What might underlie your personal ethical principles? Is there a single precept from which everything else can derive? 

The Utilitarian – not Unitarian! - philosophy is to maximize happiness. That is, in ethical decisions, choose the course of action that yields the greatest amount of overall happiness. 

The Unitarian Universalist statement of seven principles is anchored by two such principles: inherent worth and dignity of every person and care for the interdependent web of existence. These suggests acting always in ways that honour human potential and also that protect the earth and all its creatures. 

One of my favourite theologians – Henry Nelson Wieman – said that the ethical choice in any human situation is to engage in what he calls Creative Interchange. 

Creative Interchange occurs, Wieman tells us "when the individual finds one or more persons with whom he can engage in that kind of interchange which creates in each an awareness of the original experience of the other person." 

Wieman is telling us that the only course of action we can count on as being truly the right ethical choice is the one that enables us to understand one another at a deep and authentic level. 

There are many possibilities. And whether or not we’ve thought about this directly before, we may already have some notion of our own ethical foundations. I want to suggest that a way to get some insight is to ask about the ways in which we are peculiar. Yes – you are peculiar. Peculiar: out of the ordinary, unusual, eccentric – and also – much to my chagrin - a teasing name for someone named Pakula. 

I know you’re peculiar because you are here and only 5% of the total population participate in a religious or spiritual community. You are out of the ordinary. 

And you are probably peculiar in some of your ethical stances as well. As members of the only congregation in the country that refuses to do legal marriages for straight people, you’ve signed up to something pretty darned peculiar. You might think about some of your other ethical peculiarities. If you are going against the cultural flow, there is likely something authentically yours that is pulling you out of that stream – one that is not easy to resist. 

I’m going to turn this service around for a few minutes now and look to you for some thoughts. I’ll ask you to write on your index card one or two ethical principles that you think might ground you and guide your actions and decisions. I’ll also invite you to read them aloud later once everyone has had a chance to write. 

But first, I’d like to give you a chance to do some thinking. Some of you will like to think by yourselves. Some of you find you can only really grapple with a question when you’re in conversation. So, depending what kind of person you are, either stay by yourself and reflect or find another person to talk with. You’ll have 5 minutes. 

[At this point, participants talked, reflected, and wrote their thoughts. Some then spoke. A complete list is below.]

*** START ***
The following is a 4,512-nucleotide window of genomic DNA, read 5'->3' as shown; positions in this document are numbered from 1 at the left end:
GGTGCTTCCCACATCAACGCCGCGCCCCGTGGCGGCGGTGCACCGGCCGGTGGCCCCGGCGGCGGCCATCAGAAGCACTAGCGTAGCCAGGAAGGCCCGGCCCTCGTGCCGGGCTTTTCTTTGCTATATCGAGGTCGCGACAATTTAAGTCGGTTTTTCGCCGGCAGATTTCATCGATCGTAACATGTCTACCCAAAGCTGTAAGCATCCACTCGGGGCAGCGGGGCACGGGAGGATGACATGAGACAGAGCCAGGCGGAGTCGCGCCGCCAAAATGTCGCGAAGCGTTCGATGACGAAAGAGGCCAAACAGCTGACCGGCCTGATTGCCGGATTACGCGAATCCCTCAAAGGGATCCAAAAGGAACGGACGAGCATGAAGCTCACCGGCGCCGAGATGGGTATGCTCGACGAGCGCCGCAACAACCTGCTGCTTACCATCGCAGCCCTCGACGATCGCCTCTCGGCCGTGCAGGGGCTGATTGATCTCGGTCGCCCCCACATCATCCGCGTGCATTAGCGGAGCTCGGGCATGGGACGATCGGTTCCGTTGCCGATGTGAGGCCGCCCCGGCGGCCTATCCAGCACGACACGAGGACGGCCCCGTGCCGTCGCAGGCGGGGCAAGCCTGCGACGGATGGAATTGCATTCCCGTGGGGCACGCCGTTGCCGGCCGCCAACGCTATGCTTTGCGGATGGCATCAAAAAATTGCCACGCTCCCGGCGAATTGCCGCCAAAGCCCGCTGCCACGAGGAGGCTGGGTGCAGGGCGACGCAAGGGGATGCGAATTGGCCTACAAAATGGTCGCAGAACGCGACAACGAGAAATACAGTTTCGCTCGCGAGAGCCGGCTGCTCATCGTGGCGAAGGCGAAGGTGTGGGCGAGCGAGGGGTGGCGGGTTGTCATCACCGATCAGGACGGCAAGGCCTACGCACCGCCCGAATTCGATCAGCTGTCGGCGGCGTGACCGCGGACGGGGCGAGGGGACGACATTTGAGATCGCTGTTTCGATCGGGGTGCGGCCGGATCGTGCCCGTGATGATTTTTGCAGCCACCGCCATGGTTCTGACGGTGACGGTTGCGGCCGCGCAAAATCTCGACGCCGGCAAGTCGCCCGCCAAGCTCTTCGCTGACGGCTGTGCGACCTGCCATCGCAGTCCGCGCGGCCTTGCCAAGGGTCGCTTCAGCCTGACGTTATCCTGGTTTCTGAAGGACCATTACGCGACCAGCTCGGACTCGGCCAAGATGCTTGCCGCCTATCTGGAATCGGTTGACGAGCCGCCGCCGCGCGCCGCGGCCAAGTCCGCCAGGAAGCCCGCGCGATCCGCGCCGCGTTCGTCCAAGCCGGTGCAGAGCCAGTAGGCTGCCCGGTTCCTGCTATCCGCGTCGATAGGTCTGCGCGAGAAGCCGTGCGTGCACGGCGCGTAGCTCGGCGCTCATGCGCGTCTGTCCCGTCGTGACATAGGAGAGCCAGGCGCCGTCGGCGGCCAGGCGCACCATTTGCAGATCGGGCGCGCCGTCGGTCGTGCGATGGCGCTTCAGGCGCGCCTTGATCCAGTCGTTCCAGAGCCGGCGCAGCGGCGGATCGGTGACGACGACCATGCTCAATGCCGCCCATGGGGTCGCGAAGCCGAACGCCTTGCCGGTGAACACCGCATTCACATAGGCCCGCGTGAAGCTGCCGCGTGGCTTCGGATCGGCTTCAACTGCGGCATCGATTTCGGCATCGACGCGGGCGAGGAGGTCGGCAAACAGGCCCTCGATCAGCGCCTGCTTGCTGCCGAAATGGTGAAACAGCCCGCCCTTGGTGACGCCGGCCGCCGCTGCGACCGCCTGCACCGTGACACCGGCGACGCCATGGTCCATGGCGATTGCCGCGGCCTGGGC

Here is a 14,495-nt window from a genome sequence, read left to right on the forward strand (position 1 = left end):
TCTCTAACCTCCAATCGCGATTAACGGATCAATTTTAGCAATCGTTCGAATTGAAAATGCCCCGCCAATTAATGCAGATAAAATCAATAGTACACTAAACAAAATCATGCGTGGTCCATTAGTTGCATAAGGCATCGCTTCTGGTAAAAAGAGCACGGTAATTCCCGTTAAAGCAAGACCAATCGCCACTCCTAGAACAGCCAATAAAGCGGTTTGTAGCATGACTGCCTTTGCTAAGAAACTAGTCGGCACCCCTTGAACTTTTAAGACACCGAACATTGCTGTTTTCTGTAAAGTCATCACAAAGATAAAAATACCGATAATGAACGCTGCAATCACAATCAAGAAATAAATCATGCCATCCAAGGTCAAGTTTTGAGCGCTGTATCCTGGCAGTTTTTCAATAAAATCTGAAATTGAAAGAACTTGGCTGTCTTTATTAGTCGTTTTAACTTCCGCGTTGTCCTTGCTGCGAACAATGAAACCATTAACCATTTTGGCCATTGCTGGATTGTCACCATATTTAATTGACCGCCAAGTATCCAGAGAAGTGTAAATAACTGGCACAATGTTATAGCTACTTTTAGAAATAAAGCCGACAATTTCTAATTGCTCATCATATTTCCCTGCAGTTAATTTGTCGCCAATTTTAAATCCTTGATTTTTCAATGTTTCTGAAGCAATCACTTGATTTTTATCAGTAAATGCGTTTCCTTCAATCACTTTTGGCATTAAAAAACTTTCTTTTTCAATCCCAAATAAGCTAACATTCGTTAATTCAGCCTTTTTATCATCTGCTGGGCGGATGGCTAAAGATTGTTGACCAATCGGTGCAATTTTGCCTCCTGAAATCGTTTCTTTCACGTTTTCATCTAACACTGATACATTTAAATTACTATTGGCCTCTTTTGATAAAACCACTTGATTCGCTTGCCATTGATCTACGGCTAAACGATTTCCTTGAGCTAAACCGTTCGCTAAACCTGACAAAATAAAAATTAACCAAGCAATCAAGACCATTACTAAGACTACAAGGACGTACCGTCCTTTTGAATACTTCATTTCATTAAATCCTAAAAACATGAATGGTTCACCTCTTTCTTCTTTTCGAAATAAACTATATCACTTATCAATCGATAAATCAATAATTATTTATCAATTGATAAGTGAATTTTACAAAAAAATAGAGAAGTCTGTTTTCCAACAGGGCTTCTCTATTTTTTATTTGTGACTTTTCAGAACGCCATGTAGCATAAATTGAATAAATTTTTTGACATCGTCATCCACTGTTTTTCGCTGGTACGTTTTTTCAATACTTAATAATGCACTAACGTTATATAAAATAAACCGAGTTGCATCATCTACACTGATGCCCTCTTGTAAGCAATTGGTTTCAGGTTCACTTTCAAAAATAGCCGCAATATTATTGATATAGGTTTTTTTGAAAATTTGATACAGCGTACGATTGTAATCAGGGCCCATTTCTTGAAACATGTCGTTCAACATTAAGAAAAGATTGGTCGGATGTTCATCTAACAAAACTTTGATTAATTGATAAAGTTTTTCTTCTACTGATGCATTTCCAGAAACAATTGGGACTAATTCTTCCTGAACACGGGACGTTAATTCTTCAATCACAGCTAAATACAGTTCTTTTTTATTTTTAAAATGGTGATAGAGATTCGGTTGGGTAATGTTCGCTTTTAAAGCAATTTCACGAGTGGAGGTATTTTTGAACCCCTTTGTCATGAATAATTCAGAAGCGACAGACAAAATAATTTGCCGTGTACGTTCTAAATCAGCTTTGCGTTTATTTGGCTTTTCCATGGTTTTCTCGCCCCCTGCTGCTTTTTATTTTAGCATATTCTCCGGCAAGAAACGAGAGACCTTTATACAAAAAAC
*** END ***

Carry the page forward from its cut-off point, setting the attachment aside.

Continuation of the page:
This is a beginning. This is a basis for a life of continued discernment – replacing automatic reaction with consideration and deliberation. It is the basis for a life of action based on our deepest convictions – convictions that are rethought and re-forged in the fire of experience and with the gentle guidance of community. 

Let this journey toward thoughtful living continue. 

It is the basis by which we build the land we seek.


Ethical principle responses:

  • Think of the children
  • Even fascists are people
  • One human is not superior to another human
  • Assume the best of people/ Other people have internal lives too/ Respect and get other people to respect each other too
  • Care of the earth (pick up litter, nurture wildlife, recycle)/ Being kind to everyone/ Smile at the stranger
  • UU principles: Inherent worth and dignity of every human being/ Interdependent web of existence
  • Justice (Is it fair?)
  • The camping motto: Leave no trace or leave it better than you found it
  • The greater good for the greater number (J. Bentham)
  • Inherent worth and dignity of every person - no apparent worth and dignity
  • Every individual has a divine spark, no matter how hard it is to see
  • Be the change you want to see in the world (Gandhi)
  • What's right is right and what's wrong is no man's right
  • Just try to be considerate and compassionate
  • Equality of opportunity does not equal equality of outcomes 
  • First, do no harm (Hypocrites)
  • The golden rule or cause as little pain as possible to others
  • Learn to give and let go
  • Every person has inherent worth - neither increased nor decreased by their behaviour
  • What is right for the Earth and its diverse creatures is right for humanity
  • Listen, then speak
  • Change is good - the only constant is change. If it works changes (get ahead of the curve)
  • Ultimately, park the rationale of the head when the heart sings with most clarity! It will eventually make a song
  • To see every other person as a facet of the divine
  • It is every child's birthright to reach their potential if they so desire. It is parents and community's role to aid this
  • Act for the greater good of all beings/ Stand up for the underdog
  • Listen to the other
  • To truly listen to people you speak to. Truly listen!
  • All people have an innate essence of divinity - a good
  • Smiling is infections. If in doubt, share a smile. Following your instinct is key
  • Find out! Don't make assumptions
  • Helping each other recognise that we are all in it together. We are all one
  • Everyone has a different perspective and a story and acts accordingly
  • Avoid lying/ Avoid judging
  • Act in a loving way/ Avoid causing pain to others
  • There is a tension between utilitarian vs. commit to the true community and its decisions
  • Do your best to understand the other person/ Let it begin with me...
  • Staying connected to "source" and shining your light means you are in the best space to show others their own light and to be able to assist them
  • Stand up for the underdog, but try to listen to both sides/ be generous and engage - don't be an oyster/ park the rationale of the head when the heart is singing
  • Equality to the point of "one" - we are inter-connected and can act accordingly!
  • I try always to put myself in the shoes of the 'other' when I don't understand their views